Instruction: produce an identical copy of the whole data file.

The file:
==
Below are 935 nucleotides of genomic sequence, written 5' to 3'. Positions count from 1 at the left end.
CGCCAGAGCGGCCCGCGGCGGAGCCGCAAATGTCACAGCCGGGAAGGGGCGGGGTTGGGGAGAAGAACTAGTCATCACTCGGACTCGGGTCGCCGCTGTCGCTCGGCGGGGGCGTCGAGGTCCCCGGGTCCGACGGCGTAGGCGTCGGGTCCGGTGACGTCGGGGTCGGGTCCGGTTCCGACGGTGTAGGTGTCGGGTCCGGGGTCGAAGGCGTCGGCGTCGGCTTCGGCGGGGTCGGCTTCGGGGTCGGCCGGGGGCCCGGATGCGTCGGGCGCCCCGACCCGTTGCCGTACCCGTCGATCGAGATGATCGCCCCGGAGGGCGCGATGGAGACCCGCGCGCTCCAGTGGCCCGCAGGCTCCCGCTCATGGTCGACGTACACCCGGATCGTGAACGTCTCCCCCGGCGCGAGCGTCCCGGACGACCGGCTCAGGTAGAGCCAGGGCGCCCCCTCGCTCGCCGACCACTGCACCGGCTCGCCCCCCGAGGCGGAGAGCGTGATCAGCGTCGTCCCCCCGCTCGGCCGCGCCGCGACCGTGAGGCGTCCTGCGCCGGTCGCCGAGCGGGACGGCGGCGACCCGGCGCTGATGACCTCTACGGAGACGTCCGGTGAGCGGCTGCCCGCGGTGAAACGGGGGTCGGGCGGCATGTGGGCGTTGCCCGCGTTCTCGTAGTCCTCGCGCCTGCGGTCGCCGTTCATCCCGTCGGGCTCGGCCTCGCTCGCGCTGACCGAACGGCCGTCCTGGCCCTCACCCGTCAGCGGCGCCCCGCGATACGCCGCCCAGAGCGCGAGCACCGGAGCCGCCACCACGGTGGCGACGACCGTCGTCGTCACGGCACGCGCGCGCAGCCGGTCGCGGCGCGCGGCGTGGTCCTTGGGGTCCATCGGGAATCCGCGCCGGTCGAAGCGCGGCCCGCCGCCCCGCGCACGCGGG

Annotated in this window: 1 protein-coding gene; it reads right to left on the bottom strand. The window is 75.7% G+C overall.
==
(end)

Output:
Below are 935 nucleotides of genomic sequence, written 5' to 3'. Positions count from 1 at the left end.
CGCCAGAGCGGCCCGCGGCGGAGCCGCAAATGTCACAGCCGGGAAGGGGCGGGGTTGGGGAGAAGAACTAGTCATCACTCGGACTCGGGTCGCCGCTGTCGCTCGGCGGGGGCGTCGAGGTCCCCGGGTCCGACGGCGTAGGCGTCGGGTCCGGTGACGTCGGGGTCGGGTCCGGTTCCGACGGTGTAGGTGTCGGGTCCGGGGTCGAAGGCGTCGGCGTCGGCTTCGGCGGGGTCGGCTTCGGGGTCGGCCGGGGGCCCGGATGCGTCGGGCGCCCCGACCCGTTGCCGTACCCGTCGATCGAGATGATCGCCCCGGAGGGCGCGATGGAGACCCGCGCGCTCCAGTGGCCCGCAGGCTCCCGCTCATGGTCGACGTACACCCGGATCGTGAACGTCTCCCCCGGCGCGAGCGTCCCGGACGACCGGCTCAGGTAGAGCCAGGGCGCCCCCTCGCTCGCCGACCACTGCACCGGCTCGCCCCCCGAGGCGGAGAGCGTGATCAGCGTCGTCCCCCCGCTCGGCCGCGCCGCGACCGTGAGGCGTCCTGCGCCGGTCGCCGAGCGGGACGGCGGCGACCCGGCGCTGATGACCTCTACGGAGACGTCCGGTGAGCGGCTGCCCGCGGTGAAACGGGGGTCGGGCGGCATGTGGGCGTTGCCCGCGTTCTCGTAGTCCTCGCGCCTGCGGTCGCCGTTCATCCCGTCGGGCTCGGCCTCGCTCGCGCTGACCGAACGGCCGTCCTGGCCCTCACCCGTCAGCGGCGCCCCGCGATACGCCGCCCAGAGCGCGAGCACCGGAGCCGCCACCACGGTGGCGACGACCGTCGTCGTCACGGCACGCGCGCGCAGCCGGTCGCGGCGCGCGGCGTGGTCCTTGGGGTCCATCGGGAATCCGCGCCGGTCGAAGCGCGGCCCGCCGCCCCGCGCACGCGGG

Annotated in this window: 1 protein-coding gene; it reads right to left on the bottom strand. The window is 75.7% G+C overall.